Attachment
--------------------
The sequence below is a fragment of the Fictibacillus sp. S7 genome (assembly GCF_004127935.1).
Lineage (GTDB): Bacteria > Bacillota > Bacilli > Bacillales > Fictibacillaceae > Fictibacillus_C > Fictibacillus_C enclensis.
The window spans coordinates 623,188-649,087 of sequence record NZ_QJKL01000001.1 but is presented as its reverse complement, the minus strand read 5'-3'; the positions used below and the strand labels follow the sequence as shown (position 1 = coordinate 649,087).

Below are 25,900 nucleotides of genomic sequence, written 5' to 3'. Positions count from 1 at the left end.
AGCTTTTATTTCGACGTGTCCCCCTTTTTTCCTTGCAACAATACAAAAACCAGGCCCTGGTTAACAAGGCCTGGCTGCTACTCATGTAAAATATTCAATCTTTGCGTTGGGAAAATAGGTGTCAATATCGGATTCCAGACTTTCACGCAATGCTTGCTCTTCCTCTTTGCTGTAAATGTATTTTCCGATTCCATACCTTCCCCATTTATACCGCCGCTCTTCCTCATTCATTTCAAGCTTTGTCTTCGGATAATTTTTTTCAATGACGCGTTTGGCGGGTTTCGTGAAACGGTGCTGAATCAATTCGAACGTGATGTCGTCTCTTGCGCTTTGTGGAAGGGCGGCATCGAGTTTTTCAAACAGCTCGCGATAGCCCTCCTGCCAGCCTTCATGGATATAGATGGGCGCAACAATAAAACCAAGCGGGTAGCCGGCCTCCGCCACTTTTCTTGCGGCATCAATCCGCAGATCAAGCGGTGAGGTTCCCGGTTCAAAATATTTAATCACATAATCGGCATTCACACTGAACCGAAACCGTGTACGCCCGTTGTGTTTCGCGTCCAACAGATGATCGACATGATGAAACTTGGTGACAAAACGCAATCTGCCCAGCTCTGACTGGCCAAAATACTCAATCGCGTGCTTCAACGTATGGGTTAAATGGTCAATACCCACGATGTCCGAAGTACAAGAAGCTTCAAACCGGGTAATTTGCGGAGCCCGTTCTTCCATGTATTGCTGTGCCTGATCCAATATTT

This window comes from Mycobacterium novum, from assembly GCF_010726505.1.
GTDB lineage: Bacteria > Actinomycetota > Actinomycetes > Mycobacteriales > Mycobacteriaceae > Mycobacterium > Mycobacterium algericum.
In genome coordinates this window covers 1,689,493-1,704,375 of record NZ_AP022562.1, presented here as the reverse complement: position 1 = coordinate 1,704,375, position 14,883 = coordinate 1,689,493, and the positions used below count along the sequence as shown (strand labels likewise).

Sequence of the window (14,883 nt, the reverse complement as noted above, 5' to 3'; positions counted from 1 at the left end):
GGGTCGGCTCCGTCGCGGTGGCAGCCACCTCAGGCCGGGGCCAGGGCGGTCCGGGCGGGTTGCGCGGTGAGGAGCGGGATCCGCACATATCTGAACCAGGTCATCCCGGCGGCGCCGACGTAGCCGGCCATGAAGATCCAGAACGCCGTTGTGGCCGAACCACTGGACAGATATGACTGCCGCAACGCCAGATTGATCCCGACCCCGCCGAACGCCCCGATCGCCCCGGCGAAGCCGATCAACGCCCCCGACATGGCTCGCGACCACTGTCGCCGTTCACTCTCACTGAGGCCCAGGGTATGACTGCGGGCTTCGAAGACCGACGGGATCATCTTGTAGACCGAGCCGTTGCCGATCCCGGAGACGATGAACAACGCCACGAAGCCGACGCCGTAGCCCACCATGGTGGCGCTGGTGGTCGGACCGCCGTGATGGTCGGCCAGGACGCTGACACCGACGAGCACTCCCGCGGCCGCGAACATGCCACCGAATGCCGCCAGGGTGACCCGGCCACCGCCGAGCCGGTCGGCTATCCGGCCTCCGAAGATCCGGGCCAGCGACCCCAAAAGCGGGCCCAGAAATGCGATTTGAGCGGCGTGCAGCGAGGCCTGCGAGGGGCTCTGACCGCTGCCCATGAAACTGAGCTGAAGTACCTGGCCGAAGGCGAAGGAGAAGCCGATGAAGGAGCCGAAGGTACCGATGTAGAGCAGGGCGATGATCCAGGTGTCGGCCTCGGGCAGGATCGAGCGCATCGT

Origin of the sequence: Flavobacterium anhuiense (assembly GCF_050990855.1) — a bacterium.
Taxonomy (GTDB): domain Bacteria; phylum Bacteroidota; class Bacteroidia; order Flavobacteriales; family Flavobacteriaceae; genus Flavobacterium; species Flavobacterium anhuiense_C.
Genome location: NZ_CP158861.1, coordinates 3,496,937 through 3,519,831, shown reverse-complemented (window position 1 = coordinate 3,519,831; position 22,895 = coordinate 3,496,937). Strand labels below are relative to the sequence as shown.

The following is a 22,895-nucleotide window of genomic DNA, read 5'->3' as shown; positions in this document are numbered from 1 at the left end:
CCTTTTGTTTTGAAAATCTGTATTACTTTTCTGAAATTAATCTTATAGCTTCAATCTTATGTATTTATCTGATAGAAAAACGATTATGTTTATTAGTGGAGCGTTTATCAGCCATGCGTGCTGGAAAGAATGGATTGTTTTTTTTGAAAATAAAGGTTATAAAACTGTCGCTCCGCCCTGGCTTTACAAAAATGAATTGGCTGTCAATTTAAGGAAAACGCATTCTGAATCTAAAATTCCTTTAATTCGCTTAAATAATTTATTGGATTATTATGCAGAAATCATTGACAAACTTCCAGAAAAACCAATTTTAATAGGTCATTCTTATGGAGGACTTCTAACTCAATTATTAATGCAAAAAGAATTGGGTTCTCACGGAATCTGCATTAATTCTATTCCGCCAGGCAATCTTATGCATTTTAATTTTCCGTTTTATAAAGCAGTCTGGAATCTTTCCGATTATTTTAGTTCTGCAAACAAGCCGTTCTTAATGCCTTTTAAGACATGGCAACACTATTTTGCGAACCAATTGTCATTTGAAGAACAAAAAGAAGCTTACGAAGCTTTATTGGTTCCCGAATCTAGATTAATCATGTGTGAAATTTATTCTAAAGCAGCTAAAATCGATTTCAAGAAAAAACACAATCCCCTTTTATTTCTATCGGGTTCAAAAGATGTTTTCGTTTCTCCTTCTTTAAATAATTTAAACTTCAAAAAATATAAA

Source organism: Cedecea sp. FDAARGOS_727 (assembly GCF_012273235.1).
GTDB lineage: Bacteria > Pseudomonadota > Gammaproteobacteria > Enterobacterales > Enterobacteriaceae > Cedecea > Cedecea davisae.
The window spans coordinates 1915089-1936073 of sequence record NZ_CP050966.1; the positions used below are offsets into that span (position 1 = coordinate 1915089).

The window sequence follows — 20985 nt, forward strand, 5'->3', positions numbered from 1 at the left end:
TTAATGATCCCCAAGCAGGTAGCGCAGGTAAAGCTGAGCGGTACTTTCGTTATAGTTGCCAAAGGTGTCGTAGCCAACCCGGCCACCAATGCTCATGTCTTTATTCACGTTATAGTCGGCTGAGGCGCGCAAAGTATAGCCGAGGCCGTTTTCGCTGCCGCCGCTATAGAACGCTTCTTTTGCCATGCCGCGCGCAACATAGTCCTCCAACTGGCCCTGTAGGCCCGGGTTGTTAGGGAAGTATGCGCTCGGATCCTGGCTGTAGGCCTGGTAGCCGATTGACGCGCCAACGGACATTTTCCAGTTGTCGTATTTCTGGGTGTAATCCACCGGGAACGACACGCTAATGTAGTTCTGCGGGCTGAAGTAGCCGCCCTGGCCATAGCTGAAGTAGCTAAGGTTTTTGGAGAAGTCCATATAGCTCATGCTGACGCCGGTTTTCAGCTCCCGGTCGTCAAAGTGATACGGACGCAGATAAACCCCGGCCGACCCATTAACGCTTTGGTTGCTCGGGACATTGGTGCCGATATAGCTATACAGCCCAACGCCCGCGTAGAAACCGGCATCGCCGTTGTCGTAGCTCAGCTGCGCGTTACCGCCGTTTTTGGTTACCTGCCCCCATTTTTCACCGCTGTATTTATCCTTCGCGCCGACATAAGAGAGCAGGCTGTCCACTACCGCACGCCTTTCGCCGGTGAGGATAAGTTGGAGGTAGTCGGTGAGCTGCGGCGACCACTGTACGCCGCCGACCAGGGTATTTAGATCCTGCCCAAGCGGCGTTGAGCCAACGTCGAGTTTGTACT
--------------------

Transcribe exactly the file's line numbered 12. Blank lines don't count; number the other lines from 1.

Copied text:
Taxonomy (GTDB): domain Bacteria; phylum Bacteroidota; class Bacteroidia; order Flavobacteriales; family Flavobacteriaceae; genus Flavobacterium; species Flavobacterium anhuiense_C.